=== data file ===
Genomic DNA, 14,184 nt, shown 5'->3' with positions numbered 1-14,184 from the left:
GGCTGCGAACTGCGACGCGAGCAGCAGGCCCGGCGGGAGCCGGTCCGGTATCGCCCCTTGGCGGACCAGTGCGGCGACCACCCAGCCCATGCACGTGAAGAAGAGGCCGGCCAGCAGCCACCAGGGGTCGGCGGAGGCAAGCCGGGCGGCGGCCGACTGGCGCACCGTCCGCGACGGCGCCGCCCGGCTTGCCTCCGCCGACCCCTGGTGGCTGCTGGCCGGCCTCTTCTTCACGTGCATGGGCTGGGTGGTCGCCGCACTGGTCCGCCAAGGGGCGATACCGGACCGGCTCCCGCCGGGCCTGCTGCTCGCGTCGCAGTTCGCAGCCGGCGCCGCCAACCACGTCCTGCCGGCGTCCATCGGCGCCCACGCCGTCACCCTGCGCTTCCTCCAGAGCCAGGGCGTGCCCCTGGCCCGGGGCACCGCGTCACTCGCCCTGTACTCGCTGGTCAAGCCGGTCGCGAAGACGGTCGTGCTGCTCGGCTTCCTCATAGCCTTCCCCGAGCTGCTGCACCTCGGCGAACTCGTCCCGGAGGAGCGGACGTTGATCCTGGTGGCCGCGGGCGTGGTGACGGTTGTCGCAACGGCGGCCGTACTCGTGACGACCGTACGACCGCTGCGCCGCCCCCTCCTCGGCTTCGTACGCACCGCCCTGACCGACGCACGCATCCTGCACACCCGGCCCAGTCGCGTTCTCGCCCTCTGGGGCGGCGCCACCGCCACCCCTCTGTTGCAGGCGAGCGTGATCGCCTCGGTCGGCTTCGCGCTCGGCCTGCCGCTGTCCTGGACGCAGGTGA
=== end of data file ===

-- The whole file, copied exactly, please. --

Genomic DNA, 14,184 nt, shown 5'->3' with positions numbered 1-14,184 from the left:
GGCTGCGAACTGCGACGCGAGCAGCAGGCCCGGCGGGAGCCGGTCCGGTATCGCCCCTTGGCGGACCAGTGCGGCGACCACCCAGCCCATGCACGTGAAGAAGAGGCCGGCCAGCAGCCACCAGGGGTCGGCGGAGGCAAGCCGGGCGGCGGCCGACTGGCGCACCGTCCGCGACGGCGCCGCCCGGCTTGCCTCCGCCGACCCCTGGTGGCTGCTGGCCGGCCTCTTCTTCACGTGCATGGGCTGGGTGGTCGCCGCACTGGTCCGCCAAGGGGCGATACCGGACCGGCTCCCGCCGGGCCTGCTGCTCGCGTCGCAGTTCGCAGCCGGCGCCGCCAACCACGTCCTGCCGGCGTCCATCGGCGCCCACGCCGTCACCCTGCGCTTCCTCCAGAGCCAGGGCGTGCCCCTGGCCCGGGGCACCGCGTCACTCGCCCTGTACTCGCTGGTCAAGCCGGTCGCGAAGACGGTCGTGCTGCTCGGCTTCCTCATAGCCTTCCCCGAGCTGCTGCACCTCGGCGAACTCGTCCCGGAGGAGCGGACGTTGATCCTGGTGGCCGCGGGCGTGGTGACGGTTGTCGCAACGGCGGCCGTACTCGTGACGACCGTACGACCGCTGCGCCGCCCCCTCCTCGGCTTCGTACGCACCGCCCTGACCGACGCACGCATCCTGCACACCCGGCCCAGTCGCGTTCTCGCCCTCTGGGGCGGCGCCACCGCCACCCCTCTGTTGCAGGCGAGCGTGATCGCCTCGGTCGGCTTCGCGCTCGGCCTGCCGCTGTCCTGGACGCAGGTGA